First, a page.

And the soup turned out as lovely as I imagined it to be those two weeks ago. I have made vegetarian broths before, with kitchen scraps as Tamar Adler suggests in An Everlasting Meal but was never too happy about it. It did not seem worth the trouble of steaming up our whole kitchen when it came to flavour. I guess I overdid it with the vegetables, the heat and the cooking time (Oops). This broth, though? It is really really good, so good that I drank a whole bowl full of just the plain broth right before doing my dishes, leaving me overly full but so satisfied. I used to not be a huge fan of Shiitake mushrooms, but here I came to love them - they are meaty and mushroomy and strong but addicting tasting and make a broth that has a clear simple flavour, like I always wanted vegetarian broth to taste but never actually have tried before.
The spices you use in the broth give it only a subtle flavour, so I can imagine using any leftover broth in ways not related to Vietnamese cooking, with which I am trying to say you should probably make more than just what you need for the Vegetarian Pho if you go through the troubles of making broth from scratch (especially if you have more space in the freezer than we do, with our ice supply and a fondue mix that together fill up 1/2 of our tiny freezer).

When it comes to the add ins for the pho, I went without mung bean sprouts because we already have our fridge full of veggies we seem to have no time to eat this weekend, but I think they would be lovely if you can get them. The cilantro and lime are essential, in my opinion, anything else is up to you.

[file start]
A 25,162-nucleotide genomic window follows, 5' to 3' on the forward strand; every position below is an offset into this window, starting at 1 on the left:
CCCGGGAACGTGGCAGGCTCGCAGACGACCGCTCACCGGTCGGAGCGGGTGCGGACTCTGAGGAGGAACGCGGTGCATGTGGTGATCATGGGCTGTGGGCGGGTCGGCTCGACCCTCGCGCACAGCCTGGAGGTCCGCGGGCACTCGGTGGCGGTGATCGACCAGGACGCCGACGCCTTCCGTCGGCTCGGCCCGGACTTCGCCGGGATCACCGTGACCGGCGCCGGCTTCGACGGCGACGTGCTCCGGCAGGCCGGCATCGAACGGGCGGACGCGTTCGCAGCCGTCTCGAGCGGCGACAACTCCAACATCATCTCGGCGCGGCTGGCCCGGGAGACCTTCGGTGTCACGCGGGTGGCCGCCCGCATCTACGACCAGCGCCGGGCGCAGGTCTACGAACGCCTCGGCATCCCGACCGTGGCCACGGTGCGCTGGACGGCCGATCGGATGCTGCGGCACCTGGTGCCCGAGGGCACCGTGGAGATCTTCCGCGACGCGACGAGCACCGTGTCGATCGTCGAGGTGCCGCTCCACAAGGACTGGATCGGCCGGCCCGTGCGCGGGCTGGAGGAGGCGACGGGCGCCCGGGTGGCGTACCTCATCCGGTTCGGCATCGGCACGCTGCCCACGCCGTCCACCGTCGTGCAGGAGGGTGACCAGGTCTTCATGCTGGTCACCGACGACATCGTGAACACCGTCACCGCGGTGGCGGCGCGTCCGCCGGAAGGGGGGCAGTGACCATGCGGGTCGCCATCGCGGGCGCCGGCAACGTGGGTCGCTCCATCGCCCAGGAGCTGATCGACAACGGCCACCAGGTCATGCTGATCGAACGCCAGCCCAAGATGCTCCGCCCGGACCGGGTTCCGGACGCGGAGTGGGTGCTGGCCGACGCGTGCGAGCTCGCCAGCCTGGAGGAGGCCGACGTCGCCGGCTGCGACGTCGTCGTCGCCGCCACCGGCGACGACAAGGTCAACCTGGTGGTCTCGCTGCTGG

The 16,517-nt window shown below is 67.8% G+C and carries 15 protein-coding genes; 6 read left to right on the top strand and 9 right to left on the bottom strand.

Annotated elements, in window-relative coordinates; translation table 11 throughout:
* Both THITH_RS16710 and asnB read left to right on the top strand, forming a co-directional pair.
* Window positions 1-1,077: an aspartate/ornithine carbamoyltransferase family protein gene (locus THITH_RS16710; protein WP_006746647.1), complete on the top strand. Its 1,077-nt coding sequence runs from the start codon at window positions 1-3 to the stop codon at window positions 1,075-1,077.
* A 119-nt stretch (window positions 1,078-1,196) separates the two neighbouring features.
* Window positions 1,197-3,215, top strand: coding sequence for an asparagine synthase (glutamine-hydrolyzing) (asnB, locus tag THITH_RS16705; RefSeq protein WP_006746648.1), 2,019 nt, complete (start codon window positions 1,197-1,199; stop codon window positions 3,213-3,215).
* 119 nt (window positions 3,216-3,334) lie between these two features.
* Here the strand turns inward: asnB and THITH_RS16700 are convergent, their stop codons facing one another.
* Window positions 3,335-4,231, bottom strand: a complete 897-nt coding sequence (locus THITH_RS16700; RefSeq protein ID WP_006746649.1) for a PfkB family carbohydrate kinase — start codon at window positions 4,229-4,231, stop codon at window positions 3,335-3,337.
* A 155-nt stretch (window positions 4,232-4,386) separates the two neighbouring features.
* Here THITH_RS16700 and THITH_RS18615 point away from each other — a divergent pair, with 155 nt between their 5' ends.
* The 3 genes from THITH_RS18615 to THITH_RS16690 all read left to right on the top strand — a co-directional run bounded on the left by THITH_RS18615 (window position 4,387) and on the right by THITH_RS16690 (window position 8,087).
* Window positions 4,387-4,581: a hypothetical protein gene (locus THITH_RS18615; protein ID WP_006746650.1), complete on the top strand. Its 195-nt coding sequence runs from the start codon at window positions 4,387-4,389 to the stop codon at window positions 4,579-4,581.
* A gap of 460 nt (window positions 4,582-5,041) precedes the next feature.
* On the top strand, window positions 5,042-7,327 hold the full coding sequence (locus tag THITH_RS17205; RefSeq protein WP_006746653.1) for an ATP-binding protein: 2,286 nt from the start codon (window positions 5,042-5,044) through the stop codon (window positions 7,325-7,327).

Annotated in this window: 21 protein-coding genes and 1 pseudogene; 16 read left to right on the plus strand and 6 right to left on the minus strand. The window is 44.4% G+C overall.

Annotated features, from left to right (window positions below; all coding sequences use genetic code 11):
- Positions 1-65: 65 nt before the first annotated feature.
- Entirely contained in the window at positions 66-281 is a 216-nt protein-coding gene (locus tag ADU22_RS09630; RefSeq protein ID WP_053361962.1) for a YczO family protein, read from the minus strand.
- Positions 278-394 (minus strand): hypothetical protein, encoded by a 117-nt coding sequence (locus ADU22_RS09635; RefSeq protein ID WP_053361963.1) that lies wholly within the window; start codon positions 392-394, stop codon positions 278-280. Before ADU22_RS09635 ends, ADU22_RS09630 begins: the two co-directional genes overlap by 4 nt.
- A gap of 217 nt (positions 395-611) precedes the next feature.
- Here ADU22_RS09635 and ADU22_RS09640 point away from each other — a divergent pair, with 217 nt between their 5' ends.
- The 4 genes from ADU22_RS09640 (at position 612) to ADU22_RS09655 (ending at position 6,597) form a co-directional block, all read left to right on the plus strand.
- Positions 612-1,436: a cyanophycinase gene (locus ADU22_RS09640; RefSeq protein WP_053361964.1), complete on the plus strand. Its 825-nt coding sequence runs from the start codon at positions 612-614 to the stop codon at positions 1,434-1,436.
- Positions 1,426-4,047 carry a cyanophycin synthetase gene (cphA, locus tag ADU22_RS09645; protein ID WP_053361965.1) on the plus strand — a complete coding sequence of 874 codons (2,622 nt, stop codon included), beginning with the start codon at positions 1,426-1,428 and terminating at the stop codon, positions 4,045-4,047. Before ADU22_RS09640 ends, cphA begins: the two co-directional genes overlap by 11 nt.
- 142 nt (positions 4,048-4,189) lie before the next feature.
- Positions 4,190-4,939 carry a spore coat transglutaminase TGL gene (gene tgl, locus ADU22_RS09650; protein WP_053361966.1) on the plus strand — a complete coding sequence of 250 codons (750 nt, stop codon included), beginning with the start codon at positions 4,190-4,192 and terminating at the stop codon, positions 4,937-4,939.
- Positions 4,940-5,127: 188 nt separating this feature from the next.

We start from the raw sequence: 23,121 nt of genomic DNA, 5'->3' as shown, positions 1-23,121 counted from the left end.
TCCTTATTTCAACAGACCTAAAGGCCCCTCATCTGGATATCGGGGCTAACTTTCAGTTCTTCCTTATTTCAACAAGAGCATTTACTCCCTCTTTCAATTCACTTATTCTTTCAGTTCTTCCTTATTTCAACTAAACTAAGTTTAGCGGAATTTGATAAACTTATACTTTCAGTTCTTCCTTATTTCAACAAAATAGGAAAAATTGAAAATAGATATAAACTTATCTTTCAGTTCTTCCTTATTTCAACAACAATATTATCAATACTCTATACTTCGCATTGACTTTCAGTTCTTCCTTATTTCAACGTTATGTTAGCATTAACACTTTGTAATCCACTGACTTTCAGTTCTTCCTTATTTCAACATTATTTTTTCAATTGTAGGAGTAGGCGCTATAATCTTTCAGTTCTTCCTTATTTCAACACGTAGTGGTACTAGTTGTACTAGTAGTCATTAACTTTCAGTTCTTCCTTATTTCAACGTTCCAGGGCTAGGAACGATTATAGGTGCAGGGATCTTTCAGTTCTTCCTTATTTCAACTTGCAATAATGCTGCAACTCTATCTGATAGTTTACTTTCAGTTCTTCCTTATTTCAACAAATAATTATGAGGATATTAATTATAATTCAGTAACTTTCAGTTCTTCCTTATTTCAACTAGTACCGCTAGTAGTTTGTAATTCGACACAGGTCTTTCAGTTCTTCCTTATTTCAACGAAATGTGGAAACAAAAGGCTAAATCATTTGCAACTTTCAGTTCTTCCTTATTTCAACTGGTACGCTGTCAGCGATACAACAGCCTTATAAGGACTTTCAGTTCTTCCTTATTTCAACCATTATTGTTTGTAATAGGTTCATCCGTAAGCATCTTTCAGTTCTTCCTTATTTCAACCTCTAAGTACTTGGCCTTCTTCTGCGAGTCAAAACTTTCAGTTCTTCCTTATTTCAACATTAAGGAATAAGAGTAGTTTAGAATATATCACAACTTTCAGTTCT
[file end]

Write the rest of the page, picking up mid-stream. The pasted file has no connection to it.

Vegetarian Pho with Shiitake Broth
Adapted from the chicken pho that Deb Perelman posted earlier this January, which was barely adapted from Vietnamese Home Cooking by Charles Phan.
Note: You don't need to use more shiitake for the broth, but I really loved them in the soup, which makes me think that next time I am going to cook additional shiitake with just a little water so I would not have to share 7 mushrooms between 6 people. For more ideas for garnishes and a recipe for crispy shallots to top the soup with, go to Deb's post on Chicken Pho. (I did not want to deal with frying shallots just for myself though so I just went without and was absolutely happy with my soup)

for the broth:
2 onions, peeled, halved
3 slices of fresh ginger, smashed (about 1/2 inch thick)
7 dried shiitake mushrooms (that is what I used and I found the flavour of the broth to be just right, but one more or less wont make that much of a difference I guess)
2 star anise
1/2 tsp coriander seeds
1/2 tsp black pepper
1/2 tsp szechuan pepper
1 tbsp salt
1/2 tbsp sugar
2 small pieces kombu seaweed (optional)
1/4 cup soy sauce 

for the pho:
300g dried rice noodles
1/2 cup cilantro leaves
1 scallion, thinly slices
2 limes, cut into wedges
hoisin sauce

Either char the halfed onions and the ginger slices over the flame of your gas range or preheat the oven to 400°F/200°C, place onion halfes and ginger slices on slightly oiled baking sheet and roast until softened and slightly blackened for about 30 minutes.

Add 4 quarts of water, the onions, ginger, shiitake, the spices, salt, sugar and the kombu in a large stock pot and bring to a boil. Once the water boils, lower the heat and let gently simmer for at least an hour.

Before serving, strain the broth, setting aside the shiitake to add back in later. Add the soy sauce to the broth and adjust the seasoning to taste, adding more salt as you see fit.

Prepare the noodles: In a seperate pan, heat enough water to cover the noodles and prepare them according to the directions on the package. Drain, rinse with cold water and set aside.

Right before serving, reheat the broth, prepare all your garnishes, divide the noodles and scallion slices among 6 (large) bowls, ladle the broth over the noodles and top with your garnishes. (In fact, only use part of your garnishes in the beginning and add more as you eat so as to keep the herbs fragrant and any sprouts you might be using slightly crunchy)

Serves 6.